Inflation Is Getting Under Control

Federal Reserve policymakers seem hesitant to increase interest rates again, and they don't anticipate lowering rates in the near future. When they do eventually consider rate cuts, they expect them to be relatively modest.

  • This prolonged period of stable interest rates has created uncertainty among investors and contributed to the recent surge in long-term interest rates.
  • If the Fed's confidence in maintaining higher rates proves accurate (although this is uncertain), it could bode well for the overall economy.

Fed officials believe that the increase in long-term rates will help control economic growth, and they are encouraged by a slight decrease in inflation over the past year. However, they remain ready to tighten policy if inflation accelerates.

Not Considering Rate Cuts... For Now

Despite economic strength, the Fed is not considering rate cuts, particularly with a robust job market and recent data indicating a 4.9% annual GDP growth rate in the third quarter. Fed Chair Jerome Powell emphasized that the committee is not contemplating rate cuts at this time.

  • In their previous interest rate projections following the September meeting, policymakers anticipated a target rate range for the end of the next year just slightly lower than the current level.
  • They appear unlikely to change this forecast. Yet, Powell acknowledged that the current policy stance is restrictive and may eventually necessitate rate cuts.

The belief that the economy can endure near-current interest rates for another year is noteworthy, suggesting that the economy possesses untapped strength, which may include a growing labor force and accumulated pandemic-related savings. The Fed's staff, which removed its recession forecast in September, also does not foresee a downturn.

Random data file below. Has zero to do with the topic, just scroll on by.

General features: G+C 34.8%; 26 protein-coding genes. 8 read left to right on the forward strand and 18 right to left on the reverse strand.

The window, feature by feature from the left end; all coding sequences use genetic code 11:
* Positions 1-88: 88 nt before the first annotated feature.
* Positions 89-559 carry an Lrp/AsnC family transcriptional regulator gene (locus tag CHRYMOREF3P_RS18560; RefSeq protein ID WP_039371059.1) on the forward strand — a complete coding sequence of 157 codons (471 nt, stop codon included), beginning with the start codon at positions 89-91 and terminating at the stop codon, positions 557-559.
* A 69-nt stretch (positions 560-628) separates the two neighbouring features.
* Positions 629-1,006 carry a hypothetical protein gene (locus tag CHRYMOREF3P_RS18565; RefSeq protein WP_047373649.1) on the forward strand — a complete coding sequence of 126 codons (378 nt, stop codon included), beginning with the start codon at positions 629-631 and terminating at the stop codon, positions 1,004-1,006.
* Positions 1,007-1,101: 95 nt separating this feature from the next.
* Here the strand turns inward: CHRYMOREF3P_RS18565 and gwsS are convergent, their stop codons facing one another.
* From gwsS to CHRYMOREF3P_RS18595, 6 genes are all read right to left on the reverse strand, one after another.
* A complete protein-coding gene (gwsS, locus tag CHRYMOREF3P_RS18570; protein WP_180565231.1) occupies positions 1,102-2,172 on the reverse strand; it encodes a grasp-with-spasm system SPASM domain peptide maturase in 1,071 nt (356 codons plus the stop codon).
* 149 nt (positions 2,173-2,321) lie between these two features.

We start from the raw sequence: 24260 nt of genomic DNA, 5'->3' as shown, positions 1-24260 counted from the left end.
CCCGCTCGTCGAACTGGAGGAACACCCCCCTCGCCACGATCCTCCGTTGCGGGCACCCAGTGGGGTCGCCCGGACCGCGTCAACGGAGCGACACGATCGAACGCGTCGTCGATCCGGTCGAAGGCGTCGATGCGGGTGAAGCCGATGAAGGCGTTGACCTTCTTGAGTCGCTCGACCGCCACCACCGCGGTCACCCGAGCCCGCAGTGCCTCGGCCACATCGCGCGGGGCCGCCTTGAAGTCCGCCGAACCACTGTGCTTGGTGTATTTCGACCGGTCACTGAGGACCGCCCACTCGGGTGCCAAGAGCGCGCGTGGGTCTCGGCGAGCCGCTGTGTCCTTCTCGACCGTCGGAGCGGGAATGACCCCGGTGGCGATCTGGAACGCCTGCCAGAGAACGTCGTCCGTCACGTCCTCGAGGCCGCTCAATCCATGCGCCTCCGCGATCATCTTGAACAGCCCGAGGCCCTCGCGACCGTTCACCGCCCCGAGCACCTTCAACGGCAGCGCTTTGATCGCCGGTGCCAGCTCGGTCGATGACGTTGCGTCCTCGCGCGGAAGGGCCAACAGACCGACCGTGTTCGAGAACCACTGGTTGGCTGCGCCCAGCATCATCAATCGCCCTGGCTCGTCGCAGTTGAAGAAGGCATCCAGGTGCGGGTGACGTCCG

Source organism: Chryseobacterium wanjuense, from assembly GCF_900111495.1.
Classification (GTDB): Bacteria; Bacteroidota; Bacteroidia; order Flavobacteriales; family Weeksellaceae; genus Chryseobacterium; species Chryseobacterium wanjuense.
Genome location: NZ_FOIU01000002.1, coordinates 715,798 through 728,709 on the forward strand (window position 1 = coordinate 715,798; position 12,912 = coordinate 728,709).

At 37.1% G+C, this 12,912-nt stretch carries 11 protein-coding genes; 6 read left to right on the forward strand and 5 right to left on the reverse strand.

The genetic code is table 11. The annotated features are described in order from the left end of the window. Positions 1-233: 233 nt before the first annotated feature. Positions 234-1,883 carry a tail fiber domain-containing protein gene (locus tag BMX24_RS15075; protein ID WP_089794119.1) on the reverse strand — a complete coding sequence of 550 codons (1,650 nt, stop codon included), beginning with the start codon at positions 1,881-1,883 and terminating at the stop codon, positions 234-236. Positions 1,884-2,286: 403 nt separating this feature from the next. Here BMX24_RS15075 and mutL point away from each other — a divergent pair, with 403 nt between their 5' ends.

Falling Yields May Create Some Headaches

The decline in Treasury yields played a pivotal role in triggering a robust stock market rebound and lifting U.S. government bonds from their 16-year lows. However, there is growing concern among investors that further drops in yields may prolong the Federal Reserve's hawkish stance, potentially negatively impacting asset prices in the long run.

  • This paradox underscores the recent focus on the relationship between yields and financial conditions. These factors reflect the availability of funding in an economy and are closely monitored by central bankers.
  • In recent months, surging Treasury yields reduced investors' appetite for risk and weighed on stocks by tightening financial conditions, which increased borrowing costs for companies and households.

However, this relationship has recently reversed. U.S. 10-year yields, which move inversely to bond prices, have dropped by nearly 50 basis points from their peak, while the S&P 500 has rebounded by about 6.5% during this period. Some investors are concerned that if yields continue to fall, financial conditions could become excessively loose, prompting the central bank to maintain higher interest rates for an extended period to prevent inflation from surging.

Loose Conditions

Evidence of the dynamic between yields and financial conditions is reflected in the 0.5% decline in the Goldman Sachs Financial Conditions Index last week, marking its sixth most significant weekly drop since 1990. This occurred as the benchmark 10-year Treasury yield fell to 4.48%, down from just above 5%.

  • The average rates on 30-year mortgages, which move in tandem with Treasury yields, fell by 25 basis points last week, marking the most significant weekly decline in nearly 16 months.
  • Brian Jacobsen, the Chief Economist at Annex Wealth Management, suggests that the Federal Reserve may not want the 10-year Treasury yield to go much above 5% but also not much below 4.5%.
  • He anticipates the Fed will adjust its stance to keep rates within this range and remains optimistic about bonds, expecting the Fed to keep rates elevated for an extended period, potentially leading to an economic recession.

Some Fed officials have also suggested that rising yields could serve as a substitute for further central bank rate hikes, as they effectively tighten financial conditions.


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